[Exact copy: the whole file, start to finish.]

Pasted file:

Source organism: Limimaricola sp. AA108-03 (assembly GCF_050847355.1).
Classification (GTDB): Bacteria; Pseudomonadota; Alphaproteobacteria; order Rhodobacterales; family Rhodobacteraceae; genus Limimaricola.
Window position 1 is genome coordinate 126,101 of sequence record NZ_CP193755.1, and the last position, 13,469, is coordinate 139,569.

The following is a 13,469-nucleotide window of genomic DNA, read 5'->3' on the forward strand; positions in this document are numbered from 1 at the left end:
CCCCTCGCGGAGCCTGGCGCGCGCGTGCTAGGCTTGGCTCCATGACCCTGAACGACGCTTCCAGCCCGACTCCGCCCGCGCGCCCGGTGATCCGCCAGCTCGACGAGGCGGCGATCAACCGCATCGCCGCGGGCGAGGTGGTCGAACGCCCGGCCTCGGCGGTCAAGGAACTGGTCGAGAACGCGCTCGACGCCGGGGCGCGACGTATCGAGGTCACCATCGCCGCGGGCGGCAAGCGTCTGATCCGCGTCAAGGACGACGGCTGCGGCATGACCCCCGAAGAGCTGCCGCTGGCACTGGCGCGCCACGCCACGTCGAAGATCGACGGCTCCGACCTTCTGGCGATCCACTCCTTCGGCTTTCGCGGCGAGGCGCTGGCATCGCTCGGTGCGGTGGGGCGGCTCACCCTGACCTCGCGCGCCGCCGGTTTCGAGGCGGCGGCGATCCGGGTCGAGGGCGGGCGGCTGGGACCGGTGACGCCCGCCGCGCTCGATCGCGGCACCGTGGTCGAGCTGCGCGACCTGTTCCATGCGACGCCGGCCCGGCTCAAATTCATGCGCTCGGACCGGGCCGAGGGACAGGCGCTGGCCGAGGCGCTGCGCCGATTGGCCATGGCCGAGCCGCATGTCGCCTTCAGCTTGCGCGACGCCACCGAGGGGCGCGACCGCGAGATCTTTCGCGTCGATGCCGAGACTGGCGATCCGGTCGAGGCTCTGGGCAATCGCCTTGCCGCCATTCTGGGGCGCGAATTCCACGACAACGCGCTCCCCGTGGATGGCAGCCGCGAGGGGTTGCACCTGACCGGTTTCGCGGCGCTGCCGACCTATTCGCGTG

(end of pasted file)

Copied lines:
Source organism: Limimaricola sp. AA108-03 (assembly GCF_050847355.1).
Classification (GTDB): Bacteria; Pseudomonadota; Alphaproteobacteria; order Rhodobacterales; family Rhodobacteraceae; genus Limimaricola.
Window position 1 is genome coordinate 126,101 of sequence record NZ_CP193755.1, and the last position, 13,469, is coordinate 139,569.

The following is a 13,469-nucleotide window of genomic DNA, read 5'->3' on the forward strand; positions in this document are numbered from 1 at the left end:
CCCCTCGCGGAGCCTGGCGCGCGCGTGCTAGGCTTGGCTCCATGACCCTGAACGACGCTTCCAGCCCGACTCCGCCCGCGCGCCCGGTGATCCGCCAGCTCGACGAGGCGGCGATCAACCGCATCGCCGCGGGCGAGGTGGTCGAACGCCCGGCCTCGGCGGTCAAGGAACTGGTCGAGAACGCGCTCGACGCCGGGGCGCGACGTATCGAGGTCACCATCGCCGCGGGCGGCAAGCGTCTGATCCGCGTCAAGGACGACGGCTGCGGCATGACCCCCGAAGAGCTGCCGCTGGCACTGGCGCGCCACGCCACGTCGAAGATCGACGGCTCCGACCTTCTGGCGATCCACTCCTTCGGCTTTCGCGGCGAGGCGCTGGCATCGCTCGGTGCGGTGGGGCGGCTCACCCTGACCTCGCGCGCCGCCGGTTTCGAGGCGGCGGCGATCCGGGTCGAGGGCGGGCGGCTGGGACCGGTGACGCCCGCCGCGCTCGATCGCGGCACCGTGGTCGAGCTGCGCGACCTGTTCCATGCGACGCCGGCCCGGCTCAAATTCATGCGCTCGGACCGGGCCGAGGGACAGGCGCTGGCCGAGGCGCTGCGCCGATTGGCCATGGCCGAGCCGCATGTCGCCTTCAGCTTGCGCGACGCCACCGAGGGGCGCGACCGCGAGATCTTTCGCGTCGATGCCGAGACTGGCGATCCGGTCGAGGCTCTGGGCAATCGCCTTGCCGCCATTCTGGGGCGCGAATTCCACGACAACGCGCTCCCCGTGGATGGCAGCCGCGAGGGGTTGCACCTGACCGGTTTCGCGGCGCTGCCGACCTATTCGCGTG